David Gold, General Manger of Partnerships for Chase Card Services noted that he wakes up every day worried about what will be written online about his products by bloggers who focus on how many cents they can get out of each point. Certainly something we need to watch today.

What does it mean for the stakeholders?

As a customer:  Some of it sounds pretty good and high tech. Who wouldn’t want great relevant offers, discounts and ways to spend your money smarter?

The credit card company: higher customer retention, decreased costs, increased revenue and more accounts.

As a vendor: Opportunity! These companies will need consultants, software and hardware to implement these changes.

Will be fun to look back on this in a few years.

To read the whole article go to: http://finance.yahoo.com/news/future-credit-cards-080024294.html

Better Ingredients, Better Pizza, Great Marketing …. Papa John’s

PapaJohns_SkipHenkDespite the fact that they are in all 50 states and 35 countries I have never had a Papa John’s pizza. The only reason I can cite is that they came late to our relatively small community where I have bought from our local New York pizzeria, Pizza Supremo, for 10+ years.

I will admit for kid’s birthday parties I have ordered from the national chains, but what do kids know about good pizza, and despite the fact Papa John’s opened a location that serves our area about a year ago, my curiosity had never peaked or inspired me to deviate from ordering from my local pizzeria.

I have marveled at their TV commercials, especially during Super Bowl when they give away 1,000,000 pizzas, which still boggles my mind. I love their tagline “Better Ingredients, Better Pizza, Papa John’s,” but I have never ordered one pizza.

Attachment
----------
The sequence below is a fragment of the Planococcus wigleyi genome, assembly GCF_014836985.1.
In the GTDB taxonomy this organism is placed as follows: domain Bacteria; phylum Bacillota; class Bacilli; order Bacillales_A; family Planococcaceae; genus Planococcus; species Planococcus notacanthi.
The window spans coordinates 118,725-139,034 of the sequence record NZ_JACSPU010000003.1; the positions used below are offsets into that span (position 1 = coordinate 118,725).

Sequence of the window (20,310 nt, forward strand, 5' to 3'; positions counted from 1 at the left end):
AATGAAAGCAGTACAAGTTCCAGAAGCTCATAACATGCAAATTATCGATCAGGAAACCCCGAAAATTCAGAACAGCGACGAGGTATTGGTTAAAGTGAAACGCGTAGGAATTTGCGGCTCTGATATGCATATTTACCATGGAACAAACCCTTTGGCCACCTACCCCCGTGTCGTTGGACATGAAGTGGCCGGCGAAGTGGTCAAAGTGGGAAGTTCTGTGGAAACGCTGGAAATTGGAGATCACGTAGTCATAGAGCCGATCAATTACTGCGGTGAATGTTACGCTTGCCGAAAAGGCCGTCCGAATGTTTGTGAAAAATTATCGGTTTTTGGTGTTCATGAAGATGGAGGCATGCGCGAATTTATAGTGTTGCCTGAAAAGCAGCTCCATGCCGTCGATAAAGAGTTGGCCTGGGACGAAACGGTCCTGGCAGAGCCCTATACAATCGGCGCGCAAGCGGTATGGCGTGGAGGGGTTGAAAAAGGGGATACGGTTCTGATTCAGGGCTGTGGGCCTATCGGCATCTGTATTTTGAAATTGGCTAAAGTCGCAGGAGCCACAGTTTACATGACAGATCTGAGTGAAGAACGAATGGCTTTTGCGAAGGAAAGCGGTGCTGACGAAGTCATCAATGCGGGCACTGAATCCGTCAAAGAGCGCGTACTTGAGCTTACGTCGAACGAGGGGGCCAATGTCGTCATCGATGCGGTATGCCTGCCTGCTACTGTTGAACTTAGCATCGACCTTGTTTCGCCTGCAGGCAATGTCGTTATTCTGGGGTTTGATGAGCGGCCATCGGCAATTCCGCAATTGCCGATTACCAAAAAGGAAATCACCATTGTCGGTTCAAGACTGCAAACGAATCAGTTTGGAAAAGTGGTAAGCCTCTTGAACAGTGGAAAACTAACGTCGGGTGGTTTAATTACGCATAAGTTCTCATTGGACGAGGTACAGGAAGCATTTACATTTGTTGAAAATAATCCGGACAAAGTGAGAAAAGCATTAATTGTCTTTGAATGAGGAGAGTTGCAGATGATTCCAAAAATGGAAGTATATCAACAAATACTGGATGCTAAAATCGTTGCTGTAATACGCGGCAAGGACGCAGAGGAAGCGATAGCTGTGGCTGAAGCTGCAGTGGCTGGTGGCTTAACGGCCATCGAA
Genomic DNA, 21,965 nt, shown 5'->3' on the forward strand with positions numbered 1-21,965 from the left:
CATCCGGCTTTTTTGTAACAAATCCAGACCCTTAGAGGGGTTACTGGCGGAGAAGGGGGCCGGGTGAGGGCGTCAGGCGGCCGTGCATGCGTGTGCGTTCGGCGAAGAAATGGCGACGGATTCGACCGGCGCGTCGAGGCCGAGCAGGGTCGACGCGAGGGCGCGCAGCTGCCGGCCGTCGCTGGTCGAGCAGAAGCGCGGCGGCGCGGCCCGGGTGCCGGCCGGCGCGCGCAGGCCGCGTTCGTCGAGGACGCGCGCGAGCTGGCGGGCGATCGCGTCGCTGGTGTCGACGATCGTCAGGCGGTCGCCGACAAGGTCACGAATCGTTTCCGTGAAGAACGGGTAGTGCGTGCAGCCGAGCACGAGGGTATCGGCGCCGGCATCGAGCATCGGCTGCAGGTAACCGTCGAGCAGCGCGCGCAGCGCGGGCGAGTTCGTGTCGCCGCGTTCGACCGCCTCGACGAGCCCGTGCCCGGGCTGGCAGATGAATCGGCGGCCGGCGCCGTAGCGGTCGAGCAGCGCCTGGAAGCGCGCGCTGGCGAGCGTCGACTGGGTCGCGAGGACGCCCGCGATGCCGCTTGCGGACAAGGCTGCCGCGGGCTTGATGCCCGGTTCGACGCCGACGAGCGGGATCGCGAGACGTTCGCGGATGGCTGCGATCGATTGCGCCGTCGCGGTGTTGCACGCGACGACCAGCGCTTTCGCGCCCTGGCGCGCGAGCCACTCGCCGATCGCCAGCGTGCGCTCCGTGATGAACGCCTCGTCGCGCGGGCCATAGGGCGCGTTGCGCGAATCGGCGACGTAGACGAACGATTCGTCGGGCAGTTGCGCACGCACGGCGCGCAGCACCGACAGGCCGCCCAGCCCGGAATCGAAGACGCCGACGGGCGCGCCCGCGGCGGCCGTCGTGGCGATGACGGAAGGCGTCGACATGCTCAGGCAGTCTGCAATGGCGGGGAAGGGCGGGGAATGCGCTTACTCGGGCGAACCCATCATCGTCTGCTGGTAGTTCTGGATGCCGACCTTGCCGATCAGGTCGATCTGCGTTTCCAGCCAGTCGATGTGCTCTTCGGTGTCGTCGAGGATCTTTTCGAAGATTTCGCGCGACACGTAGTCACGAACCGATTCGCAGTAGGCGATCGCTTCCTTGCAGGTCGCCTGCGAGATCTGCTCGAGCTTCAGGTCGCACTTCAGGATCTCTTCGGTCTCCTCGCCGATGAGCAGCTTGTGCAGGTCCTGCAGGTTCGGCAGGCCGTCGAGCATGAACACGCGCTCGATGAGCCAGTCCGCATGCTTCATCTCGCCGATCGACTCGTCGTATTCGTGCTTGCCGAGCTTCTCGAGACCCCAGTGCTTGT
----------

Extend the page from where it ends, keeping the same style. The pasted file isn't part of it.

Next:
Well anyway, my 11 year old came home with a fundraiser for the school, sponsored by Papa John’s. This was not the typical “order from us and we will donate xx% to your school.” What Papa John’s did was brilliant!

They delivered a whole lot of pizza boxes to the school, had the kids decorate them and if you order a pizza they will deliver it in the box your child decorated AND donate 20% of the sales to the school.

ABSOLUTELY BRILLIANT!!!!!  Kudos to Papa John’s! What father would not order a pizza in a box decorated by their 11 year old daughter?  Not this one.

Caroline_PizzaWell we had pizza last night and I must admit it was pretty good. I had to call the local Papa John’s to order as opposed to ordering online but I understood immediately when I was asked my daughter’s name, grade and who her teacher was. (They had almost 800 boxes)

I elected to pick up my order and as soon as they placed the box in front of me I knew it was decorated by Caroline due to her signature giraffe drawing and I love dance notation.

The box itself was a standard Papa John’s box that was folded inside out, so the outside was now all white and a perfect canvas for kids.

While Papa John’s may not entirely replace my local pizzeria I certainly will order from them when I have the need for a “national chain” pizza at the next birthday party.

KUDOS again to Papa John’s!